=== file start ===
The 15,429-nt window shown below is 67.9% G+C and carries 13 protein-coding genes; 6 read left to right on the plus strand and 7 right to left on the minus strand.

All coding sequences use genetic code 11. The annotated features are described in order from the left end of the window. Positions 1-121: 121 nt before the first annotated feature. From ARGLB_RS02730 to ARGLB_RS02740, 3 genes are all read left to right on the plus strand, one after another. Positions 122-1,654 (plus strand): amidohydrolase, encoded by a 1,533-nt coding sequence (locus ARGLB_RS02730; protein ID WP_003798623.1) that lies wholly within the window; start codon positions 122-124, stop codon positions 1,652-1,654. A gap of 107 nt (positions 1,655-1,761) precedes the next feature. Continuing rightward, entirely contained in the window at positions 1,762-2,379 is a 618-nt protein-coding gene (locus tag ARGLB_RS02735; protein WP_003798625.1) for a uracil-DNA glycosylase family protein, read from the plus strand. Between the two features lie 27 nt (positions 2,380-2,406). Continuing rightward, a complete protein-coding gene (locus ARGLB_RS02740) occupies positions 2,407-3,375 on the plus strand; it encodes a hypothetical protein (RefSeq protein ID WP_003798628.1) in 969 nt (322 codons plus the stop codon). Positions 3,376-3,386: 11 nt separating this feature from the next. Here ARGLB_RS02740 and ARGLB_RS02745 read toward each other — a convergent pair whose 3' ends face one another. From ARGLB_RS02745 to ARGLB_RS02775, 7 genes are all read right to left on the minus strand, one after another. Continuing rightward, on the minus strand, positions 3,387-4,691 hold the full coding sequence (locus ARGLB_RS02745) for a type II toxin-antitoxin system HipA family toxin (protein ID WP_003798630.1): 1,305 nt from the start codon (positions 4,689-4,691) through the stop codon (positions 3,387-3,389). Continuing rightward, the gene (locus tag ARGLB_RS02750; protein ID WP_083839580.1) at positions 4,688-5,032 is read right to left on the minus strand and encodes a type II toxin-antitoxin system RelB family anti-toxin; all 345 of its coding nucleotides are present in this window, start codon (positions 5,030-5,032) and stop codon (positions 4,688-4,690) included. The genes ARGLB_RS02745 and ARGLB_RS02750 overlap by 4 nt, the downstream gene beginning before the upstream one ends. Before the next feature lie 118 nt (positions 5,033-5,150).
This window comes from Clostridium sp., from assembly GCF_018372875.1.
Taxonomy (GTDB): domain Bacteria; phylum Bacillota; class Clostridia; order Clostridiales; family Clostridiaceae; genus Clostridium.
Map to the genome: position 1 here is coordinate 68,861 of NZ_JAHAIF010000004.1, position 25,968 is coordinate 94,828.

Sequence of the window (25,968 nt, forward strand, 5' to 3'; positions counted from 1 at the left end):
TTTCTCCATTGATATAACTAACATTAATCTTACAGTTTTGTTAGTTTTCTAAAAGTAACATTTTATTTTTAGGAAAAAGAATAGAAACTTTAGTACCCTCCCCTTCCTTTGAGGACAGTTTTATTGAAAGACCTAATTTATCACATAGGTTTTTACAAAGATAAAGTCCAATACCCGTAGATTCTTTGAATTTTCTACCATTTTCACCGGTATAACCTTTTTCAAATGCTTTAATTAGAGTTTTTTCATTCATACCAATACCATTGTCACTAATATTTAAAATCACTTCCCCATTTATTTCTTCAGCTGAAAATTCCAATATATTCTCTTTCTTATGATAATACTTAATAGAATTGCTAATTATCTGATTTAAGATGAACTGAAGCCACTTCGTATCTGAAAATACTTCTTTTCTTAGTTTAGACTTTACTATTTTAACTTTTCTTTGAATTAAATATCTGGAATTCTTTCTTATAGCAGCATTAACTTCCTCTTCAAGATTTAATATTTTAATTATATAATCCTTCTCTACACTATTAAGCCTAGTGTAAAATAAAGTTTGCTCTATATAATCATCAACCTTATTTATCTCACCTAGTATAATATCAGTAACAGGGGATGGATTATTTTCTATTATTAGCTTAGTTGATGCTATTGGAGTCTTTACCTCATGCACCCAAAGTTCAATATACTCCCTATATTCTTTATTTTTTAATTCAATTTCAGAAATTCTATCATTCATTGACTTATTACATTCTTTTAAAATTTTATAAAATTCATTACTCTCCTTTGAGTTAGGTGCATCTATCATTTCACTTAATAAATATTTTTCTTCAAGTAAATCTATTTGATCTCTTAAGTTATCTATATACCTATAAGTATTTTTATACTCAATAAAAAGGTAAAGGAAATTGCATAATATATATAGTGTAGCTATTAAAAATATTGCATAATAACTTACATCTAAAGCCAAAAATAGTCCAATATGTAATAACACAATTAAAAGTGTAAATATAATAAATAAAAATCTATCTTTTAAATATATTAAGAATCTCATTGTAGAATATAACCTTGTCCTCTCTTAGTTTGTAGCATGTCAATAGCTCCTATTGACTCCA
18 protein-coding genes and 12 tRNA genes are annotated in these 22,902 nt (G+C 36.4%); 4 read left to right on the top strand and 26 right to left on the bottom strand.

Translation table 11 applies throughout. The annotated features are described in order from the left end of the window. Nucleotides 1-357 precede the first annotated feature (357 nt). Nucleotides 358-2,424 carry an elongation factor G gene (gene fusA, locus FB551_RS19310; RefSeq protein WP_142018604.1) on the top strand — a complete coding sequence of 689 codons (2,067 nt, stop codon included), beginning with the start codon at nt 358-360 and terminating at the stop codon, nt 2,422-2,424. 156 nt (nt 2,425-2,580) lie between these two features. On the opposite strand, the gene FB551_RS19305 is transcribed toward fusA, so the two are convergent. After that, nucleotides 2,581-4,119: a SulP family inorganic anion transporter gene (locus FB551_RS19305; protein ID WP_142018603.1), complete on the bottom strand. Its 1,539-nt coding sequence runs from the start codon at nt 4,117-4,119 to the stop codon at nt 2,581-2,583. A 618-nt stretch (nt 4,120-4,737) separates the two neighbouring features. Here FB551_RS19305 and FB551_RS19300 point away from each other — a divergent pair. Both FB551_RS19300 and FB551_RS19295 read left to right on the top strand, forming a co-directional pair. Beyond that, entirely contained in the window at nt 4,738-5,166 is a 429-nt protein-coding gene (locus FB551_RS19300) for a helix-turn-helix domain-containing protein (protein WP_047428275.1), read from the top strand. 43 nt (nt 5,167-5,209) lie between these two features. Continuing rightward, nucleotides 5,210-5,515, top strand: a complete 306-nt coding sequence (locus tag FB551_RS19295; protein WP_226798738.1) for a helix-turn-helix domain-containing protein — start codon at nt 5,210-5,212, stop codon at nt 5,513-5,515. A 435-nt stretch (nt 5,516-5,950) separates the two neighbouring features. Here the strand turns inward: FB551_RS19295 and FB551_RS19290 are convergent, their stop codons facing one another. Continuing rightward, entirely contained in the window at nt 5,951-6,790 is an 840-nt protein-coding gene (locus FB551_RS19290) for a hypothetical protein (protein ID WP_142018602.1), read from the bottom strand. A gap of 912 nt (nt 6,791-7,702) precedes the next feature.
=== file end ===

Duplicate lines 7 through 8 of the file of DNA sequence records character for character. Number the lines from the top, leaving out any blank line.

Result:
TTTCTCCATTGATATAACTAACATTAATCTTACAGTTTTGTTAGTTTTCTAAAAGTAACATTTTATTTTTAGGAAAAAGAATAGAAACTTTAGTACCCTCCCCTTCCTTTGAGGACAGTTTTATTGAAAGACCTAATTTATCACATAGGTTTTTACAAAGATAAAGTCCAATACCCGTAGATTCTTTGAATTTTCTACCATTTTCACCGGTATAACCTTTTTCAAATGCTTTAATTAGAGTTTTTTCATTCATACCAATACCATTGTCACTAATATTTAAAATCACTTCCCCATTTATTTCTTCAGCTGAAAATTCCAATATATTCTCTTTCTTATGATAATACTTAATAGAATTGCTAATTATCTGATTTAAGATGAACTGAAGCCACTTCGTATCTGAAAATACTTCTTTTCTTAGTTTAGACTTTACTATTTTAACTTTTCTTTGAATTAAATATCTGGAATTCTTTCTTATAGCAGCATTAACTTCCTCTTCAAGATTTAATATTTTAATTATATAATCCTTCTCTACACTATTAAGCCTAGTGTAAAATAAAGTTTGCTCTATATAATCATCAACCTTATTTATCTCACCTAGTATAATATCAGTAACAGGGGATGGATTATTTTCTATTATTAGCTTAGTTGATGCTATTGGAGTCTTTACCTCATGCACCCAAAGTTCAATATACTCCCTATATTCTTTATTTTTTAATTCAATTTCAGAAATTCTATCATTCATTGACTTATTACATTCTTTTAAAATTTTATAAAATTCATTACTCTCCTTTGAGTTAGGTGCATCTATCATTTCACTTAATAAATATTTTTCTTCAAGTAAATCTATTTGATCTCTTAAGTTATCTATATACCTATAAGTATTTTTATACTCAATAAAAAGGTAAAGGAAATTGCATAATATATATAGTGTAGCTATTAAAAATATTGCATAATAACTTACATCTAAAGCCAAAAATAGTCCAATATGTAATAACACAATTAAAAGTGTAAATATAATAAATAAAAATCTATCTTTTAAATATATTAAGAATCTCATTGTAGAATATAACCTTGTCCTCTCTTAGTTTGTAGCATGTCAATAGCTCCTATTGACTCCA
18 protein-coding genes and 12 tRNA genes are annotated in these 22,902 nt (G+C 36.4%); 4 read left to right on the top strand and 26 right to left on the bottom strand.